Paint a Straight Line for a Professional Finish
by Guest on Mar 26, 2010
It can honestly be said that sometimes something as simple as a straight line can make a huge difference. When you are painting, knowing how to paint so that the finish is neat and even can mean the difference between adding value and beauty to your home and taking away from the same. Straight lines and clean trim make the room look professionally styled, and will really improve the overall look of the décor. There are several ways to discover how anyone can paint in a straight line with some care, patience, and effort.
Contrary to everything you learn in painting class, you do not have to paint the room before the baseboards, trim, or molding. In fact, it is better to start by painting these objects instead of finishing with them. It is much simpler to touch up the trim than to go back and touch up walls, and trim touchups are much less noticeable overall.
Start by painting all of the trim, including baseboards, doors/window trim, molding, and similar areas. Give this coat at least one full day to dry, and then add painter’s tape on all sides. You may choose to allow a few more hours for drying if the weather is cool, depending on the area you live in and the quality of paint.
Once the paint is dry, and the tape is applied, paint away in the room. You can do this one wall at a time, or do all four walls at once, depending on your schedule or budget requirements. Make sure that the entire room has had at least a few hours to dry before you remove the tape from the trim. In most cases, it is best to wait about eight hours, and then remove a test strip in a less conspicuous part of the room. This will ensure that your paint does not come off with the tape.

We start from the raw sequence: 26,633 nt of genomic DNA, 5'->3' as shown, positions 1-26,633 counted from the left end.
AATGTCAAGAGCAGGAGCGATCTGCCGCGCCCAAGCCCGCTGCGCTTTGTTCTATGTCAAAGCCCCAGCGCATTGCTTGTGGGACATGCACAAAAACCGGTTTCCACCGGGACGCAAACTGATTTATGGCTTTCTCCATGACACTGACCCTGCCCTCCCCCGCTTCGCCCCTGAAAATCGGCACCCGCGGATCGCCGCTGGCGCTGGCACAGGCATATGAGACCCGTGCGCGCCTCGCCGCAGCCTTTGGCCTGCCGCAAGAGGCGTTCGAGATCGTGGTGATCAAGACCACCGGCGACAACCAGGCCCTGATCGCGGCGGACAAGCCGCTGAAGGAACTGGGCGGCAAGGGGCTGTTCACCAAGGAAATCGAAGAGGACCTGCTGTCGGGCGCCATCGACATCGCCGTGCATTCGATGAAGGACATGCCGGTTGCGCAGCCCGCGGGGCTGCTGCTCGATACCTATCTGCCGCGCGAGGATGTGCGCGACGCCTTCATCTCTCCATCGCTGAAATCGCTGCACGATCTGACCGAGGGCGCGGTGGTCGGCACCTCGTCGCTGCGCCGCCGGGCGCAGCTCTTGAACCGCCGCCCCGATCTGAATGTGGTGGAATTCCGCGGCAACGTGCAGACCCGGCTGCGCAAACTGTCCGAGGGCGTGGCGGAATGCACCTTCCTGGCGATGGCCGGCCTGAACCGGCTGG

After you remove the tape, touch up any areas that need some work. Allow it to dry, and the room is ready for furniture and accessories. Remember to allow extra drying time during the winter or cold weather, since it takes longer, and for larger rooms. If you are painting the ceiling, consider doing that immediately after the trim, to prevent drip mistakes on the walls after they are completed.
If you are painting a rough wall, add a coat of base paint to the tape to prevent bleeding. Bright colors tend to bleed more, so make sure that the base paint is the shade of the wall or trim under the tape for best results. Press down firmly on the tape, and paint with a wider brush to ensure maximum efficiency and professional results.
Surrounding areas that are wood, smooth, or paneled need special attention. Instead of tape and paint, add clear acrylic varnish as the base coat over the paint. If there is any bleeding, it will be absorbed into the clear coat instead of seeping into the surrounding area and creating a mess that is nearly impossible to fix completely.
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